“You’ve got five minutes left of the session Jane.*” The voice that came out of my mouth was not my own it, it sounded meek and shaky. Jane turned round and said: “I’ve asked for you lot not to count down the session, can’t you see it’s upsetting her?” I mumbled an apology and continued writing down my observations on my clipboard.
For those of you reading this who have not yet encountered a contact session, supervised contact is used as a safe method for children to meet with parents, carers or family members when it has been determined that a child has suffered, or is at risk of suffering, harm during contact with a particular person or people.
Supervised contact gives professionals the opportunity to assess the possibility of children being able to return to their parent’s care, and allows evidence to be collected, through observation, that helps to make long-term decisions in the best interests of the child.
For my first contact sessions I was asked to observe interaction between parents and a child under the age of two. An older teenage sibling was also present. I was assisting a qualified social worker as the parents had previously made allegations against a member of staff who had supervised contact.
The session was difficult and stressful. I was asked to record the events and my observations during the one-hour session. I felt very stressed because, although I had previously recorded my observations in early years educational settings, it was not clear to me exactly what I should write.
I followed the technique I had learnt at university and wrote a narrative observation. However, I also noted issues I felt were inappropriate, such as the parents calling their two-year-old ‘sexy’, and the emotional distress of the teenage sibling during the session, which upset the child.
The parents had a clear disdain for social services and I could feel myself sweating when they required supervision when taking their child to the toilet. The environment felt invasive and unnatural.
Prior to the session, the worker I was working with had told me they did not like this family and their body language and tone in the contact room felt oppressive. The imbalance of power made me feel shamefaced and heartless.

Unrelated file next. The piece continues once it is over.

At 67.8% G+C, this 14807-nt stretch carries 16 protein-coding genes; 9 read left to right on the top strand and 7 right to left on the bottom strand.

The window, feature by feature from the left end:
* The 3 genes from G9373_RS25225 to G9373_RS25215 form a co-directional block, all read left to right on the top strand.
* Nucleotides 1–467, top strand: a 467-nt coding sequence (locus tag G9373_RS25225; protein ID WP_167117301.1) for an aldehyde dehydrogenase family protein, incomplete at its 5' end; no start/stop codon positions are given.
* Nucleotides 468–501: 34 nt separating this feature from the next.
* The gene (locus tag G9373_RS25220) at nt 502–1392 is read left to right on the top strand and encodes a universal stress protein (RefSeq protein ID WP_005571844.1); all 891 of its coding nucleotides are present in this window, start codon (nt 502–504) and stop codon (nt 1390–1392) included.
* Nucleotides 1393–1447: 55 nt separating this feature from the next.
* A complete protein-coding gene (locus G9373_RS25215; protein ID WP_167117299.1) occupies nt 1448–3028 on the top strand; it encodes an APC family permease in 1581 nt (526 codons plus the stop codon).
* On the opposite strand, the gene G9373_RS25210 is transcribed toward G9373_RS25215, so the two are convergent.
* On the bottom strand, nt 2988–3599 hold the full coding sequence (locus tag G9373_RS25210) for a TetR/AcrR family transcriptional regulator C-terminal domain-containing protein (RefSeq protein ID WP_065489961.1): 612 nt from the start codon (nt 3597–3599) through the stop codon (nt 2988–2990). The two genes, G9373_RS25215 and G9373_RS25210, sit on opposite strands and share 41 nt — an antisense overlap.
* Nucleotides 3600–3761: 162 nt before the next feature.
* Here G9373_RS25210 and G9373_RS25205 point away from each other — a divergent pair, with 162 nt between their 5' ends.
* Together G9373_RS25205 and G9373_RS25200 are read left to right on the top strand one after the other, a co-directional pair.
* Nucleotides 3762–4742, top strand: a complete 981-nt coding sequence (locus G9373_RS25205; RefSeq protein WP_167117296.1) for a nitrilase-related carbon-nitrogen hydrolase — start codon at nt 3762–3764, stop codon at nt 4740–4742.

I had no knowledge of the case or the reasons why the child had been removed. The session ended after the mother had become irritated with me for asking her to start packing up and her teenage daughter had asked why we were ‘so heartless’.
Once they had gone the worker advised me he did not have the time to look at my observation and asked me to pass it to the children’s social worker. I blinked back tears as I felt I had engaged in the type of social work I normally criticise. I slept badly that night. I was annoyed with myself for not exhibiting confidence or promoting a positive contact environment and promised myself I would take action.
The next day I typed up my observation, including my concerns and the issues Mum had raised about me calling time on the session, and asked if I could observe the next session. I also asked for feedback on my observation and to meet with the social worker to get a synopsis of the case. The social worker met with me and gave me feedback, as well as tips for analysis for what I had observed. She also told me the reasons that children had been removed from Mum’s care and showed me the risk assessment undertaken for contact.
This information made me feel much more confident about the next contact session. I asked the worker supporting me if they would also record an observation so we could compare after the session to aid my development. I spoke to the parents prior to the session and asked if they would prefer me to tap them on the shoulder when the session was five minutes from ending.
They were much happier with this, and also supported me putting their children in the car, which allowed them to be more included in the process. I observed a third session for the family later in the week, and the parents greeted me with smiles. This meant so much to me; I knew my changes had created a much more positive contact environment for both the parents and children. This made me feel confident in my own abilities.
From my experiences so far, I believe developing the confidence to be assertive is a key attribute to developing good practice. I have learnt that, when used effectively, these attributes can help overcome barriers in even the most demanding situations.
*Names have been changed to protect anonymity.